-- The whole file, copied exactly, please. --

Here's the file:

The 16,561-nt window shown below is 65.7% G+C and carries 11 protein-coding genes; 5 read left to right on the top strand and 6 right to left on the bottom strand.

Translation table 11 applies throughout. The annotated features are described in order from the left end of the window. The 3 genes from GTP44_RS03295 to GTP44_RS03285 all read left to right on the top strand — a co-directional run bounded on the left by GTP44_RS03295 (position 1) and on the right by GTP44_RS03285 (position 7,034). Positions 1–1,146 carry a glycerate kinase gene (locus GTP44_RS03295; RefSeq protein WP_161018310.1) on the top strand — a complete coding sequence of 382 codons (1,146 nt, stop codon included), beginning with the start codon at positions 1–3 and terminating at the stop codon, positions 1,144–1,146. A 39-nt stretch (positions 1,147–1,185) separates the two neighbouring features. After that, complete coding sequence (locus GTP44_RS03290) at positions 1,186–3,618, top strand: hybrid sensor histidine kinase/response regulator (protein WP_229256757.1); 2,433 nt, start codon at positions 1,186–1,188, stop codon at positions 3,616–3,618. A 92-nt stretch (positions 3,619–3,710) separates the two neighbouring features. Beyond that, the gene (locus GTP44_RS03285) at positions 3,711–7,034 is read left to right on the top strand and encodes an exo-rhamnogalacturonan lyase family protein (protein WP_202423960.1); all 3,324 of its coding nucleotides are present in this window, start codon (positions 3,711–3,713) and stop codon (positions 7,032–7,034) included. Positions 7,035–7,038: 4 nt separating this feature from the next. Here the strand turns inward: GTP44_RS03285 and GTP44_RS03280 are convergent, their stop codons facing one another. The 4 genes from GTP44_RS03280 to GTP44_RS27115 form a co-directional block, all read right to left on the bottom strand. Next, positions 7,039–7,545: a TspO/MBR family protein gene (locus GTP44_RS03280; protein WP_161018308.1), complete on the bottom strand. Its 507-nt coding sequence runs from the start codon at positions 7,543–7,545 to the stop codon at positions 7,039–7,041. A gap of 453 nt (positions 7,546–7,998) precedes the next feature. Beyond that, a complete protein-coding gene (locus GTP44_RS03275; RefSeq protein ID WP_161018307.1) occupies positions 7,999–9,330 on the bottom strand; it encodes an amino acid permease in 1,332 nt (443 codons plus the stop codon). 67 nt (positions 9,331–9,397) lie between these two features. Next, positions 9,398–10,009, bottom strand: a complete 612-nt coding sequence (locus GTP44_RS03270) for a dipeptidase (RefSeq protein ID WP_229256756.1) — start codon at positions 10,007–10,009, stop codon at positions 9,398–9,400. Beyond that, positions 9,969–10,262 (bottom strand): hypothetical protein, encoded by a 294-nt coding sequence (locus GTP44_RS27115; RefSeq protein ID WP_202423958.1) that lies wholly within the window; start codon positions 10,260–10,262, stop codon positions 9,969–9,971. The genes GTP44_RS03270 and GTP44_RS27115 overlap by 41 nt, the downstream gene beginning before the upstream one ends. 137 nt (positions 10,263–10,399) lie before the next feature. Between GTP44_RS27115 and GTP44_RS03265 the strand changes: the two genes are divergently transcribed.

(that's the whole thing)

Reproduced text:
The 16,561-nt window shown below is 65.7% G+C and carries 11 protein-coding genes; 5 read left to right on the top strand and 6 right to left on the bottom strand.

Translation table 11 applies throughout. The annotated features are described in order from the left end of the window. The 3 genes from GTP44_RS03295 to GTP44_RS03285 all read left to right on the top strand — a co-directional run bounded on the left by GTP44_RS03295 (position 1) and on the right by GTP44_RS03285 (position 7,034). Positions 1–1,146 carry a glycerate kinase gene (locus GTP44_RS03295; RefSeq protein WP_161018310.1) on the top strand — a complete coding sequence of 382 codons (1,146 nt, stop codon included), beginning with the start codon at positions 1–3 and terminating at the stop codon, positions 1,144–1,146. A 39-nt stretch (positions 1,147–1,185) separates the two neighbouring features. After that, complete coding sequence (locus GTP44_RS03290) at positions 1,186–3,618, top strand: hybrid sensor histidine kinase/response regulator (protein WP_229256757.1); 2,433 nt, start codon at positions 1,186–1,188, stop codon at positions 3,616–3,618. A 92-nt stretch (positions 3,619–3,710) separates the two neighbouring features. Beyond that, the gene (locus GTP44_RS03285) at positions 3,711–7,034 is read left to right on the top strand and encodes an exo-rhamnogalacturonan lyase family protein (protein WP_202423960.1); all 3,324 of its coding nucleotides are present in this window, start codon (positions 3,711–3,713) and stop codon (positions 7,032–7,034) included. Positions 7,035–7,038: 4 nt separating this feature from the next. Here the strand turns inward: GTP44_RS03285 and GTP44_RS03280 are convergent, their stop codons facing one another. The 4 genes from GTP44_RS03280 to GTP44_RS27115 form a co-directional block, all read right to left on the bottom strand. Next, positions 7,039–7,545: a TspO/MBR family protein gene (locus GTP44_RS03280; protein WP_161018308.1), complete on the bottom strand. Its 507-nt coding sequence runs from the start codon at positions 7,543–7,545 to the stop codon at positions 7,039–7,041. A gap of 453 nt (positions 7,546–7,998) precedes the next feature. Beyond that, a complete protein-coding gene (locus GTP44_RS03275; RefSeq protein ID WP_161018307.1) occupies positions 7,999–9,330 on the bottom strand; it encodes an amino acid permease in 1,332 nt (443 codons plus the stop codon). 67 nt (positions 9,331–9,397) lie between these two features. Next, positions 9,398–10,009, bottom strand: a complete 612-nt coding sequence (locus GTP44_RS03270) for a dipeptidase (RefSeq protein ID WP_229256756.1) — start codon at positions 10,007–10,009, stop codon at positions 9,398–9,400. Beyond that, positions 9,969–10,262 (bottom strand): hypothetical protein, encoded by a 294-nt coding sequence (locus GTP44_RS27115; RefSeq protein ID WP_202423958.1) that lies wholly within the window; start codon positions 10,260–10,262, stop codon positions 9,969–9,971. The genes GTP44_RS03270 and GTP44_RS27115 overlap by 41 nt, the downstream gene beginning before the upstream one ends. 137 nt (positions 10,263–10,399) lie before the next feature. Between GTP44_RS27115 and GTP44_RS03265 the strand changes: the two genes are divergently transcribed.